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Comments on Invasion By Technologically Advanced Civilization Reported
A tragic story going on far from your local megaplex. (Read the complete story)

"While there are cases, as this appears to be, (tho I haven't been over there to see for myself how one-sided the story is) where it is wrong, that does not mean that the extrapolation that would produce the Prime Directive is valid. Much of the time, the "natives" are greatly helped by outside influence and access to advanced supplies and equipment. Even when there are obvious negatives, the positive sides, (which are almost never admitted by the media, when they go trumpeting the negatives) tend to far outweigh them. And for the most part, even having been a "survivalist" in an "advanced" country, is _not_ a valid experience on which to base the difficulties that are everyday life in those little villages. Life really _is_ hard and short without access to advanced medical care, or at least training, both of which require quite a few changes of culture for the type of people described here. And, unlike this rare example, the majority of "primitive" peoples gladly welcome outside influence, and do so for the reasons I've just described. (/end rant) Yeah, I've lived in some of those sorts of places. I spent ~8+ years in third world countries, while my parents did missions work."
(Ashley 7/18/2008 5:29:22 PM)
"While I can also think of many positives and am an advocate of technology, there are also a lot of disorders and complications that exist in our model society which can make indigenous societies seem more peaceful/ideal. Unless it's completely certain that the universal availability of technology is more important than their culture then I'd have to vote against the influence. Their model society is better for the environment, anyway."
(Russell 7/19/2008 5:05:17 PM)
""More Peaceful/Ideal?" Hah! That's a common misconception held by those that haven't lived there. Would you say the same about one of the Coal Mining towns here in the USA? (such as in Kentucky) Yet even they are better off than most of those "Noble Savages" that the media likes holding up to our view. The ones that aren't busy fighting, are just barely managing to survive what nature throws at them. Most of them are in marginal situations, where any major weather change, (like a hurricane coming through) would have a high chance of wiping them out. (as nearly happened with several of the groups in Indonesia, back when the earthquake and tsunamis hit a few years ago) The ones that we have been observing, yet trying to hold "Prime Directive" lack-of-relations with, have mostly been dying out... of preventable causes. Most of them are below the minimum safe gene-pool size, so even just improved transportation, linking them to other villages, would greatly improve their life expectancy. I'm not saying that what we have is "good." I think we have many, major, flaws in our system. But, even with those flaws, it is still significantly more life prolonging, safety generating, and comfort inducing, than what they have. At the least, the option should be offered, instead of the decision made for them, whether or not they will be allowed access to the rewards of "Higher Tech." And yes, this is why Missionaries can often get in, and be welcomed, when Anthropologists are shunned. The majority of Missionaries provide physical aid, (such as medical service and communications) while the majority of Anthropologists attempt to prevent any learning of outside ways/tech. Those "primitives" are not dumb enough to fall for that very often."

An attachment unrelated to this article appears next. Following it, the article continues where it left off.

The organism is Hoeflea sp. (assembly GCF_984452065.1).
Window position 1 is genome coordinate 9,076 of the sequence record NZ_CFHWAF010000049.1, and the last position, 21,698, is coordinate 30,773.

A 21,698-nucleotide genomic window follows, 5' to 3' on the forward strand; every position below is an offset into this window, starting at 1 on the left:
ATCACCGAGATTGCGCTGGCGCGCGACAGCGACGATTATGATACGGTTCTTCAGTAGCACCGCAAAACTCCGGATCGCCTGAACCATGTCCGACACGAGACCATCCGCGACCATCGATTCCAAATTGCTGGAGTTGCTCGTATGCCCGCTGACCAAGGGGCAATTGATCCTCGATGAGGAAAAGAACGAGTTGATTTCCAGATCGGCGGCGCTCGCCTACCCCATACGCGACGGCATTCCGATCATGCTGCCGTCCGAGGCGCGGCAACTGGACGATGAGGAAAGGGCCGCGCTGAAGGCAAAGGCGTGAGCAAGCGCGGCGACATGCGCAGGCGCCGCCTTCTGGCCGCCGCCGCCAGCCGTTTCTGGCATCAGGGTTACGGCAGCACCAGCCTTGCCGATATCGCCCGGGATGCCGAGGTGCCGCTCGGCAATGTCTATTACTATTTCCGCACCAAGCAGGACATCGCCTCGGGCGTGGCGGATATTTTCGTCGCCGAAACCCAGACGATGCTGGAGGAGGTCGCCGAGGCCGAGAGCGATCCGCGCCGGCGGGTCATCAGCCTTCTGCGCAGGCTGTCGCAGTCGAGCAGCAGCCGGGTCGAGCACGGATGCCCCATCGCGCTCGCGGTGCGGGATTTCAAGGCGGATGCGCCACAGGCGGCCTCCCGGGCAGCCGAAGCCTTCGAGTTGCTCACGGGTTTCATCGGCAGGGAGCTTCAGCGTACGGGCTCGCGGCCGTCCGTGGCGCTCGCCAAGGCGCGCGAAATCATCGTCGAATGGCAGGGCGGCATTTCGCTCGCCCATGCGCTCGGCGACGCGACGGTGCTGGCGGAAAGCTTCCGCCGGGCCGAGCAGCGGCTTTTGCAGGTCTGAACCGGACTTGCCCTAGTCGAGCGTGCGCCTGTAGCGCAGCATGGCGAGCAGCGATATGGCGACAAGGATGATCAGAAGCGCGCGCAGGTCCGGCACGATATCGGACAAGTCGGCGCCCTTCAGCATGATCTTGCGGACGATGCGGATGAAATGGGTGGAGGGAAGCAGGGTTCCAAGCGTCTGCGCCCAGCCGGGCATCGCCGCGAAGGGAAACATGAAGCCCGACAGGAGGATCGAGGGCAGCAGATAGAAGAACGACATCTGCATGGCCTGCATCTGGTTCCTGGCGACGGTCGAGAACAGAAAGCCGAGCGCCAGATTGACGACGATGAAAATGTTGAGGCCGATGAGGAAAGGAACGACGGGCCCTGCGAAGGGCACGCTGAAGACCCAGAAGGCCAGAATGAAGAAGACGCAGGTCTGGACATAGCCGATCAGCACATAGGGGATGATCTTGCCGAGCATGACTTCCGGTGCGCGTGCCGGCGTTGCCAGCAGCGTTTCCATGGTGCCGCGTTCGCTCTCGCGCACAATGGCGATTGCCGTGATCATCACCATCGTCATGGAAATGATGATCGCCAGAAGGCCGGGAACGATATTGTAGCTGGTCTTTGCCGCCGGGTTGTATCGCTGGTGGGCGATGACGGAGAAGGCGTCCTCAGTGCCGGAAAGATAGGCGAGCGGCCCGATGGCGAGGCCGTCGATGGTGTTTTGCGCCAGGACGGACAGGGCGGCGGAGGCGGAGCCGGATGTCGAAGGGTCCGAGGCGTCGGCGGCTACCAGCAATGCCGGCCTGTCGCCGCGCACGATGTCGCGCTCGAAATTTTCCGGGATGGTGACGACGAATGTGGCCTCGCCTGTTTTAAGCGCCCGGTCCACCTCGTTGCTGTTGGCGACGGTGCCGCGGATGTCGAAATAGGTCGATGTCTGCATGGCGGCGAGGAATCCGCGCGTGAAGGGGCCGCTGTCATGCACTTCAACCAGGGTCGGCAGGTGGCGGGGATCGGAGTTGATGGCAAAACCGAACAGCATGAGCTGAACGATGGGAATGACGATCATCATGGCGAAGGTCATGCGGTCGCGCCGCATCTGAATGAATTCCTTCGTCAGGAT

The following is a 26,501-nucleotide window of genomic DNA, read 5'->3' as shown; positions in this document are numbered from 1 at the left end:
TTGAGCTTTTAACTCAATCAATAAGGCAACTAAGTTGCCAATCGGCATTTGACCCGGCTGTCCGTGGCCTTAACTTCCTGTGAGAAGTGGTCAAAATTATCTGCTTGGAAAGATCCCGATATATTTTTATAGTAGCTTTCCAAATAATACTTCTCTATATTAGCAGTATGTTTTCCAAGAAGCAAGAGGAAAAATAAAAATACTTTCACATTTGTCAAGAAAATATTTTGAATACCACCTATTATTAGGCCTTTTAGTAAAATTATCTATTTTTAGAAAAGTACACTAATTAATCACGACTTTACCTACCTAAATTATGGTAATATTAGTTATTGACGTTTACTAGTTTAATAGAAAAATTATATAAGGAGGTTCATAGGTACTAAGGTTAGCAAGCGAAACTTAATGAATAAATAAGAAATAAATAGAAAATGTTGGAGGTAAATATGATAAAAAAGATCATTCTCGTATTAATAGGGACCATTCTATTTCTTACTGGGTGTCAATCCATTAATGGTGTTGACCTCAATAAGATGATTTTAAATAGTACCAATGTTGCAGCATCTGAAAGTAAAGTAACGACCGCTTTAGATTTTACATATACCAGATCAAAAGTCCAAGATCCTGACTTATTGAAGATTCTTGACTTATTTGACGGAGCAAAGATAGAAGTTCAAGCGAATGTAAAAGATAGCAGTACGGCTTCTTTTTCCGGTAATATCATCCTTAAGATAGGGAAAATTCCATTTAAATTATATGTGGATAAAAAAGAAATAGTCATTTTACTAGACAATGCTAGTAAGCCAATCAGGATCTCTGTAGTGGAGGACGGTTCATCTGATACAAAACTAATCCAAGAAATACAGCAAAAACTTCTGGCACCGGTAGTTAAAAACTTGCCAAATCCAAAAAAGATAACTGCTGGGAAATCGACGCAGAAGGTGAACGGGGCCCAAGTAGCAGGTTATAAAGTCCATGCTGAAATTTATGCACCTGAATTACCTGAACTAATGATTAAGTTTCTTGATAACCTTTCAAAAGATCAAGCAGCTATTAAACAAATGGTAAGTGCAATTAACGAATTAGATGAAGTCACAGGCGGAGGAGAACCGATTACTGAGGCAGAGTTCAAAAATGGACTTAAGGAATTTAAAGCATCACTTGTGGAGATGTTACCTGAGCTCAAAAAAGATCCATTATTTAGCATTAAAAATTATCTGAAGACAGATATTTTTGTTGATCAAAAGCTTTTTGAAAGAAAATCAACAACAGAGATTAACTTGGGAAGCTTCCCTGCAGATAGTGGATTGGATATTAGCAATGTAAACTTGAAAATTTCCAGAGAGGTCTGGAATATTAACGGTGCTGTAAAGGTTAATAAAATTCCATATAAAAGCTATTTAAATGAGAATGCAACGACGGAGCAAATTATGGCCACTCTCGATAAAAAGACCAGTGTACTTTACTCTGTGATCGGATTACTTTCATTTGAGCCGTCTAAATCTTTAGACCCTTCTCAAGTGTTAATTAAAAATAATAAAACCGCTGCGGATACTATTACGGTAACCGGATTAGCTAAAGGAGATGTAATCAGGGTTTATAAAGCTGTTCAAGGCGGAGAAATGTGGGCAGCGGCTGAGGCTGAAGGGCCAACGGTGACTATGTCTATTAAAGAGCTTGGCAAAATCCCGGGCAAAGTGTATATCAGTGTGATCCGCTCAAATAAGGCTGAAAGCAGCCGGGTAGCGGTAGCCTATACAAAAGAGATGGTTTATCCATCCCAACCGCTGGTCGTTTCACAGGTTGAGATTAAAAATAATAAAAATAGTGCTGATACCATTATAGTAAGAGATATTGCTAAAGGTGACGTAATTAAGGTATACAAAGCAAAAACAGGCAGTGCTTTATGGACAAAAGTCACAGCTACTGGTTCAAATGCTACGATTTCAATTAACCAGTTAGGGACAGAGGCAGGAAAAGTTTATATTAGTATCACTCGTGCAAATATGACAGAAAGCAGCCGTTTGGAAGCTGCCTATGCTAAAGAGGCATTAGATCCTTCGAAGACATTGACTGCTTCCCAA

(Ashley 7/20/2008 9:19:40 AM)
"I'm not from the US. I'm a half-native of Canada. I'm not suggesting we cut them off from technology or knowledge of the outside world but instead let them decide for themselves what they want from outsiders. I've listened to many stories from the elderly here in Turtle Island about the "help" they received and they aren't pleasant. Anyway, there are many different situations and it's up to the indigenous peoples, where ever they are, to decide whether it's a good thing."
(Russell 7/20/2008 3:26:52 PM)
"And, yes. I've tried ruffing it in the woods and it's not easy but it is satisfying."
(Russell 7/20/2008 3:50:58 PM)
"Not that I really want to join the debate, but I do have some things to say. I seem to recall seeing something on the news about a group of indigenous fishermen in Indonesia recognizing the signs of a tsunami before anyone else and rowing their boats as far away from the shore as possible while modern fishing boats did the opposite. I also think that they would have been better equipped to deal with the aftermath of natural disasters since they're less reliant on technology."